Speech by Rector Brian Bech Nielsen

Dear Minister of Higher Education Morten Østergaard, Regional Council Chairman Bent Hansen, Mayor Jakob Bundsgaard, ladies and gentlemen, staff and students... Welcome to Aarhus University’s eighty-fifth annual celebration.

I’d like to thank Chairman of the Aarhus University Board Michael Christiansen for a precise analysis of the challenges Aarhus University faces.

On this day, we stop and take the time to celebrate the university, its employees and its students. In the park outside, the students are celebrating the day in their own way, with the Sports Day - so rich in tradition - followed by a big party: Denmark’s Biggest Friday Bar. They’ll have a great time, I’m sure.

Here in the Main Hall, we’re also  celebrating the day by honouring some of our most notable researchers, students and partners, and by thanking those who have made extraordinary contributions to this university.

On this day, we also thank the society we are a part of, and that we are dedicated to strengthening on many different fronts. After all, serving society is our raison d’être, and we are fully conscious of this at Aarhus University. We are able to celebrating our 85th birthday today not least because Danish society has placed its trust in us and supported us throughout our development from a modest local university to a major international one.

I would like to illustrate our interconnectedness with society by casting a glance at the university’s founding.

In the 1920s, there was to talk of establishing a new Danish university among the citizens of Aarhus.  It wasn’t easy to convince the ministry [of education], even though the fact that the Crown had already established universities in Kiel, Christiania (Oslo) and even Frederiksnagore in Bengal during the age of absolutism. Despite this proud tradition, it was with some reluctance that the authorities in the capital finally admitted that the time had come to establish a university on the mainland (a postcard is displayed on screen).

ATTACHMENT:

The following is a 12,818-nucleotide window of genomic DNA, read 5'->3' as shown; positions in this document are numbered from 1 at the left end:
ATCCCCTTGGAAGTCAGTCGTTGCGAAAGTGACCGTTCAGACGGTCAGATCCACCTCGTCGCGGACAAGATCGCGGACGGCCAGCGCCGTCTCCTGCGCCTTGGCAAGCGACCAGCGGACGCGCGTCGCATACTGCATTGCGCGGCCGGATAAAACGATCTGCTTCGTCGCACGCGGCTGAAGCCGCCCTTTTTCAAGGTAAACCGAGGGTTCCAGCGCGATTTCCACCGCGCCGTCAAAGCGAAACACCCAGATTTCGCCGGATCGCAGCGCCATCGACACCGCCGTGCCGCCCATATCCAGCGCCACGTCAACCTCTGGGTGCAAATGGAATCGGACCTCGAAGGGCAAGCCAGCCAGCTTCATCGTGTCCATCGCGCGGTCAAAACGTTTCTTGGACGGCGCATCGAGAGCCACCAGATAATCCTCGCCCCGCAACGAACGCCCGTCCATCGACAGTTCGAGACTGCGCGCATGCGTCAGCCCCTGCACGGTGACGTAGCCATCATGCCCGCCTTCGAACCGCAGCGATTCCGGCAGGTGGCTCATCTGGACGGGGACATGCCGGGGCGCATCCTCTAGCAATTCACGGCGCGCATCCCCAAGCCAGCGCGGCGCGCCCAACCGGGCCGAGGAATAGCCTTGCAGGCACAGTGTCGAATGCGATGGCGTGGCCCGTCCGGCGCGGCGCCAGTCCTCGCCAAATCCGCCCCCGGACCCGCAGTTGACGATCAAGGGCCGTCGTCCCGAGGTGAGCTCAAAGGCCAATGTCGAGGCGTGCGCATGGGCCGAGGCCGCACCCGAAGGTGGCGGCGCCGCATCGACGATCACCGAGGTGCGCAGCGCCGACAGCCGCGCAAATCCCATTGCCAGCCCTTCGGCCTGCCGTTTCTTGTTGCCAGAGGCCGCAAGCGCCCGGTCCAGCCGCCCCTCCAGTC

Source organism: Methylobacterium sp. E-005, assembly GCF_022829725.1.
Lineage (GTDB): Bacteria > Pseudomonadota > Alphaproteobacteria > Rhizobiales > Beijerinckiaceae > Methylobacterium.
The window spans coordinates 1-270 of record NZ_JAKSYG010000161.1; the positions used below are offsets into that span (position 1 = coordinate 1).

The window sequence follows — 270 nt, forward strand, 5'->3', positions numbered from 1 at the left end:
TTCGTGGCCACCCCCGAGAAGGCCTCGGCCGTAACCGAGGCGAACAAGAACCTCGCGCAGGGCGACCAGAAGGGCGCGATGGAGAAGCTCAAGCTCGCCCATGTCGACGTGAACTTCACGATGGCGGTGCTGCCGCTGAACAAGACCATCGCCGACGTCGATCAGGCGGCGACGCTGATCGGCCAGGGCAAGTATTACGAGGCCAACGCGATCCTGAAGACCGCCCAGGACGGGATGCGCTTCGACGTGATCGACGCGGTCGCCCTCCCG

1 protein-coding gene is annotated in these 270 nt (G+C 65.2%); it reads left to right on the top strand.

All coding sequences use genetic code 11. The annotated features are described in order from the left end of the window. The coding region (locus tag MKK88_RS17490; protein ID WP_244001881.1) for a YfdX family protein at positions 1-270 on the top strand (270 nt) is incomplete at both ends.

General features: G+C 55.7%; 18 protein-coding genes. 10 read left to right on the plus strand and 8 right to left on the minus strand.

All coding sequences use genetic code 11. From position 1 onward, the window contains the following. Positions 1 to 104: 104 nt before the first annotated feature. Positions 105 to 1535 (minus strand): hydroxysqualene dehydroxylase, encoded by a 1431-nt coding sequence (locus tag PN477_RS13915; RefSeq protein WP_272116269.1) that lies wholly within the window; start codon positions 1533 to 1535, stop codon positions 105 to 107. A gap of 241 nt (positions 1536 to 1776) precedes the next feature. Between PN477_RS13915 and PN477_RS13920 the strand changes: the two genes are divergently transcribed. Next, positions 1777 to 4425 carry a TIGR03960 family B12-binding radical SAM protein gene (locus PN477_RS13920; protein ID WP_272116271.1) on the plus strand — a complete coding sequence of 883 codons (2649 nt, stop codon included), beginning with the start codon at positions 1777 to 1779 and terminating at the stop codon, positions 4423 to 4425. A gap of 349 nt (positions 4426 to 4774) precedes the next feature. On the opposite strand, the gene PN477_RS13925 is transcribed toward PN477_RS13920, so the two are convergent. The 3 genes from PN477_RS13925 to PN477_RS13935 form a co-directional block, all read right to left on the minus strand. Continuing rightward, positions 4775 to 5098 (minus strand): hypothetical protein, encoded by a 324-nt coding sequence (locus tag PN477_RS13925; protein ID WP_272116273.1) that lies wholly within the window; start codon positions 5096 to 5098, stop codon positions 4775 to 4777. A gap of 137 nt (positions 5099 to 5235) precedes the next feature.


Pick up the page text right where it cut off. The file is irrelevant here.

However, the state was not in a position to wholly finance a new university. Therefore, the townsmen of Aarhus took the initiative to produce the postcard you see on the screen behind me. The postcard was available for purchase at all booksellers in Jutland. For the princely sum of 25 øre [pennies], any citizen could support the establishment of the new university. There were also larger donations - hundreds of thousands of kroner - for example from local businessmen. The costs of establishing institutions of higher education were apparently somewhat lower back then.

Aarhus University was created by local, far-sighted citizens who were convinced that knowledge based on a scientific foundation of high quality was a wise investment. As subsequent history shows, they were right.

Striving for quality is still the foundation of everything we do. This is the case when we teach, do research, or advise the government, and it’s the case when we work with foundations, industry and other partners: our focus is always on high quality.

I felt this high level of ambition strongly when I visited all of the university’s academic and administrative units this spring.

I wish all of you here in the Main Hall today could do the same. My round of visits was a unique and educational ‘Grand Tour’ of the university that illustrated clearly what an incredibly exciting workplace Aarhus University is - a place where diversity flourishes. And must continue to do so. We have hugely able and committed employees who create knowledge and deliver knowledge. The results of this speak for themselves. On all of the parameters we’re usually measured by: the number of graduates of Bachelor’s, Master’s and PhD programmes; publication frequency; the volume of external grants and university-industry partnerships. By any measure, the university is in a stronger position than ever before.

We’re proud of this at Aarhus University, but we want to achieve even more. At Aarhus University, we are ambitious. In the new strategy for the period ending in 2020, our goal is clearly defined: We want to be a leading globally-oriented university with a strong engagement in our society. We want to find applications for the latest scientific and scholarly advances, and to meet society’s justifiable demand that we contribute to its continued development - culturally, scientifically, educationally and of course economically.